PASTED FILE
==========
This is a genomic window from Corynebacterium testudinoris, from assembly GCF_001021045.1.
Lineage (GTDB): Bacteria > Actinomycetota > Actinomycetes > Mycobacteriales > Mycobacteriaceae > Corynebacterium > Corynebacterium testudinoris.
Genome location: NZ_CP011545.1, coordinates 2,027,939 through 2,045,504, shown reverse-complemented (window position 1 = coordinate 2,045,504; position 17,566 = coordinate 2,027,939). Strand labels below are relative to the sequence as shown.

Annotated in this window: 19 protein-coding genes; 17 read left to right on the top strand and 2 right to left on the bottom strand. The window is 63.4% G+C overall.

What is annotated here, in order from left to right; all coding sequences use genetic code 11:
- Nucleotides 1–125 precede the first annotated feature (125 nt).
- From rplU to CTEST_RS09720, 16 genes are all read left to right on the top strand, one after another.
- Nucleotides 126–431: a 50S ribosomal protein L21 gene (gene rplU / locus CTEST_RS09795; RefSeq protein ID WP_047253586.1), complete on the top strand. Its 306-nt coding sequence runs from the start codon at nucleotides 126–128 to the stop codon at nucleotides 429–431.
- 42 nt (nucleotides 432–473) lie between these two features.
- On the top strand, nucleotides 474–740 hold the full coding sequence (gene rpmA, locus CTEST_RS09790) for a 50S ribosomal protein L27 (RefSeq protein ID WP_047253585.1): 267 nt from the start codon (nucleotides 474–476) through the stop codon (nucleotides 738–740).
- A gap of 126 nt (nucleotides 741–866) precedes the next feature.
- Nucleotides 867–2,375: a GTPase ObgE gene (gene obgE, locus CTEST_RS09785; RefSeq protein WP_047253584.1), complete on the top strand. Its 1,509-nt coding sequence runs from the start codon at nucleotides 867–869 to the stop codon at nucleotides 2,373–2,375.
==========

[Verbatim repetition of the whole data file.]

This is a genomic window from Corynebacterium testudinoris, from assembly GCF_001021045.1.
Lineage (GTDB): Bacteria > Actinomycetota > Actinomycetes > Mycobacteriales > Mycobacteriaceae > Corynebacterium > Corynebacterium testudinoris.
Genome location: NZ_CP011545.1, coordinates 2,027,939 through 2,045,504, shown reverse-complemented (window position 1 = coordinate 2,045,504; position 17,566 = coordinate 2,027,939). Strand labels below are relative to the sequence as shown.

Annotated in this window: 19 protein-coding genes; 17 read left to right on the top strand and 2 right to left on the bottom strand. The window is 63.4% G+C overall.

What is annotated here, in order from left to right; all coding sequences use genetic code 11:
- Nucleotides 1–125 precede the first annotated feature (125 nt).
- From rplU to CTEST_RS09720, 16 genes are all read left to right on the top strand, one after another.
- Nucleotides 126–431: a 50S ribosomal protein L21 gene (gene rplU / locus CTEST_RS09795; RefSeq protein ID WP_047253586.1), complete on the top strand. Its 306-nt coding sequence runs from the start codon at nucleotides 126–128 to the stop codon at nucleotides 429–431.
- 42 nt (nucleotides 432–473) lie between these two features.
- On the top strand, nucleotides 474–740 hold the full coding sequence (gene rpmA, locus CTEST_RS09790) for a 50S ribosomal protein L27 (RefSeq protein ID WP_047253585.1): 267 nt from the start codon (nucleotides 474–476) through the stop codon (nucleotides 738–740).
- A gap of 126 nt (nucleotides 741–866) precedes the next feature.
- Nucleotides 867–2,375: a GTPase ObgE gene (gene obgE, locus CTEST_RS09785; RefSeq protein WP_047253584.1), complete on the top strand. Its 1,509-nt coding sequence runs from the start codon at nucleotides 867–869 to the stop codon at nucleotides 2,373–2,375.